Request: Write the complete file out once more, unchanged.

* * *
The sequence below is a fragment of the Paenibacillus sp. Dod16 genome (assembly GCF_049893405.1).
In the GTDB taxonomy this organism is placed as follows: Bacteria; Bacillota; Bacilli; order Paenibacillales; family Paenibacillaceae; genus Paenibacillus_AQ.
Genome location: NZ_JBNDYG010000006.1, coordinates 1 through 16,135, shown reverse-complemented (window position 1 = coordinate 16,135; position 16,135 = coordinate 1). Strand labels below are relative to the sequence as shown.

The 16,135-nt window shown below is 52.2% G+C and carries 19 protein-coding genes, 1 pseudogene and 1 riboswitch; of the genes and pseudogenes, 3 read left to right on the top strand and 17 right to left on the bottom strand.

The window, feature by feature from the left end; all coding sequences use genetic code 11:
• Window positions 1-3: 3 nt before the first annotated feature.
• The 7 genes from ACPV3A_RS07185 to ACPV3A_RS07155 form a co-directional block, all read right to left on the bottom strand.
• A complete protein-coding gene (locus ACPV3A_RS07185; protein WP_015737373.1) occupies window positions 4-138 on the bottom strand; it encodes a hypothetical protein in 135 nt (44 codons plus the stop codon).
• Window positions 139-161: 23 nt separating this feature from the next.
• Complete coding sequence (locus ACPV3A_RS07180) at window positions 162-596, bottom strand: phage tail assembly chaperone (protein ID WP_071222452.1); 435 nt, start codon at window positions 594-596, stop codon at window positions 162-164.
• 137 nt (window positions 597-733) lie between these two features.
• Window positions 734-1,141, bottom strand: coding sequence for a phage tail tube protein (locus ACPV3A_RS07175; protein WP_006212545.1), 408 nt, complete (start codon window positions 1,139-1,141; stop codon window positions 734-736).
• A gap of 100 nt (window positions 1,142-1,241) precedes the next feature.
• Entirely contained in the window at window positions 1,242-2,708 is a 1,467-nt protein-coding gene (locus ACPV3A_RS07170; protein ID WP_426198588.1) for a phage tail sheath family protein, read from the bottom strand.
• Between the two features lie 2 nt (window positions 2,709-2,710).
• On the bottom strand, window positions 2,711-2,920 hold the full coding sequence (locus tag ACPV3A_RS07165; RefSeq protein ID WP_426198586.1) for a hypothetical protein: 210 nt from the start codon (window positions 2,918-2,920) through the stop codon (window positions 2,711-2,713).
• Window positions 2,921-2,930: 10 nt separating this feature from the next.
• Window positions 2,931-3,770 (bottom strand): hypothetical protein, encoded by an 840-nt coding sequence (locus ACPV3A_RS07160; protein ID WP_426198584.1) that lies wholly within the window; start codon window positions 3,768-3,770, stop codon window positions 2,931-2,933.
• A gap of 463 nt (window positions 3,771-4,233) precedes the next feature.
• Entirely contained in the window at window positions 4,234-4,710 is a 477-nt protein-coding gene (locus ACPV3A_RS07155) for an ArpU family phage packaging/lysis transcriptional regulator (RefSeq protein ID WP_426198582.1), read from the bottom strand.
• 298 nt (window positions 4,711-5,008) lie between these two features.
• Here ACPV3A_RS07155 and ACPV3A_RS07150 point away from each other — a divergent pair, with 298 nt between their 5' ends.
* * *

The sequence below is a fragment of the Paenibacillus sp. Dod16 genome (assembly GCF_049893405.1).
In the GTDB taxonomy this organism is placed as follows: Bacteria; Bacillota; Bacilli; order Paenibacillales; family Paenibacillaceae; genus Paenibacillus_AQ.
Genome location: NZ_JBNDYG010000006.1, coordinates 1 through 16,135, shown reverse-complemented (window position 1 = coordinate 16,135; position 16,135 = coordinate 1). Strand labels below are relative to the sequence as shown.

The 16,135-nt window shown below is 52.2% G+C and carries 19 protein-coding genes, 1 pseudogene and 1 riboswitch; of the genes and pseudogenes, 3 read left to right on the top strand and 17 right to left on the bottom strand.

The window, feature by feature from the left end; all coding sequences use genetic code 11:
• Window positions 1-3: 3 nt before the first annotated feature.
• The 7 genes from ACPV3A_RS07185 to ACPV3A_RS07155 form a co-directional block, all read right to left on the bottom strand.
• A complete protein-coding gene (locus ACPV3A_RS07185; protein WP_015737373.1) occupies window positions 4-138 on the bottom strand; it encodes a hypothetical protein in 135 nt (44 codons plus the stop codon).
• Window positions 139-161: 23 nt separating this feature from the next.
• Complete coding sequence (locus ACPV3A_RS07180) at window positions 162-596, bottom strand: phage tail assembly chaperone (protein ID WP_071222452.1); 435 nt, start codon at window positions 594-596, stop codon at window positions 162-164.
• 137 nt (window positions 597-733) lie between these two features.
• Window positions 734-1,141, bottom strand: coding sequence for a phage tail tube protein (locus ACPV3A_RS07175; protein WP_006212545.1), 408 nt, complete (start codon window positions 1,139-1,141; stop codon window positions 734-736).
• A gap of 100 nt (window positions 1,142-1,241) precedes the next feature.
• Entirely contained in the window at window positions 1,242-2,708 is a 1,467-nt protein-coding gene (locus ACPV3A_RS07170; protein ID WP_426198588.1) for a phage tail sheath family protein, read from the bottom strand.
• Between the two features lie 2 nt (window positions 2,709-2,710).
• On the bottom strand, window positions 2,711-2,920 hold the full coding sequence (locus tag ACPV3A_RS07165; RefSeq protein ID WP_426198586.1) for a hypothetical protein: 210 nt from the start codon (window positions 2,918-2,920) through the stop codon (window positions 2,711-2,713).
• Window positions 2,921-2,930: 10 nt separating this feature from the next.
• Window positions 2,931-3,770 (bottom strand): hypothetical protein, encoded by an 840-nt coding sequence (locus ACPV3A_RS07160; protein ID WP_426198584.1) that lies wholly within the window; start codon window positions 3,768-3,770, stop codon window positions 2,931-2,933.
• A gap of 463 nt (window positions 3,771-4,233) precedes the next feature.
• Entirely contained in the window at window positions 4,234-4,710 is a 477-nt protein-coding gene (locus ACPV3A_RS07155) for an ArpU family phage packaging/lysis transcriptional regulator (RefSeq protein ID WP_426198582.1), read from the bottom strand.
• 298 nt (window positions 4,711-5,008) lie between these two features.
• Here ACPV3A_RS07155 and ACPV3A_RS07150 point away from each other — a divergent pair, with 298 nt between their 5' ends.